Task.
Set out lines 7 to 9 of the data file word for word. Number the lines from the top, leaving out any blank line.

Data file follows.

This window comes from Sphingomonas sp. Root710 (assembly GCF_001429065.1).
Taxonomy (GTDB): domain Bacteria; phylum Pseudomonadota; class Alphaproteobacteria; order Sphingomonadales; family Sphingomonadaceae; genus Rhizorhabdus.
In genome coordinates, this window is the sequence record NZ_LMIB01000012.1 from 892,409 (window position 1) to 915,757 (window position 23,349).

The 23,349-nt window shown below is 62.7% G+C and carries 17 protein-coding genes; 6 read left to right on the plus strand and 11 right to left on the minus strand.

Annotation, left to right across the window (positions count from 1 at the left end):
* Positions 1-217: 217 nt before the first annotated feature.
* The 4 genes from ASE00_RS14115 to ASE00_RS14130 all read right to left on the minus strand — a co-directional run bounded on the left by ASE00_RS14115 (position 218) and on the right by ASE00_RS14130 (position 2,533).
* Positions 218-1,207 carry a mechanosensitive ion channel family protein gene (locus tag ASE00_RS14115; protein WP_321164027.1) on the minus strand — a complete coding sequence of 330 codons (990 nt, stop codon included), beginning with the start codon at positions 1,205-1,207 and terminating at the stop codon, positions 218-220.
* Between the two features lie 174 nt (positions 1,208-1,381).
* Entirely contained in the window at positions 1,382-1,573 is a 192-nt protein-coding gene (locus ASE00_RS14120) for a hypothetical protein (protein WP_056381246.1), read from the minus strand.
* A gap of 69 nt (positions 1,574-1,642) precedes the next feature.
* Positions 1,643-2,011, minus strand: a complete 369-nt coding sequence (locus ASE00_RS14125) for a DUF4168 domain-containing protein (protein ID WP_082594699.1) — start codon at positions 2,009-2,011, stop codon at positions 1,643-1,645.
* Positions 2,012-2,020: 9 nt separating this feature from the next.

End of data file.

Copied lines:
* The 4 genes from ASE00_RS14115 to ASE00_RS14130 all read right to left on the minus strand — a co-directional run bounded on the left by ASE00_RS14115 (position 218) and on the right by ASE00_RS14130 (position 2,533).
* Positions 218-1,207 carry a mechanosensitive ion channel family protein gene (locus tag ASE00_RS14115; protein WP_321164027.1) on the minus strand — a complete coding sequence of 330 codons (990 nt, stop codon included), beginning with the start codon at positions 1,205-1,207 and terminating at the stop codon, positions 218-220.
* Between the two features lie 174 nt (positions 1,208-1,381).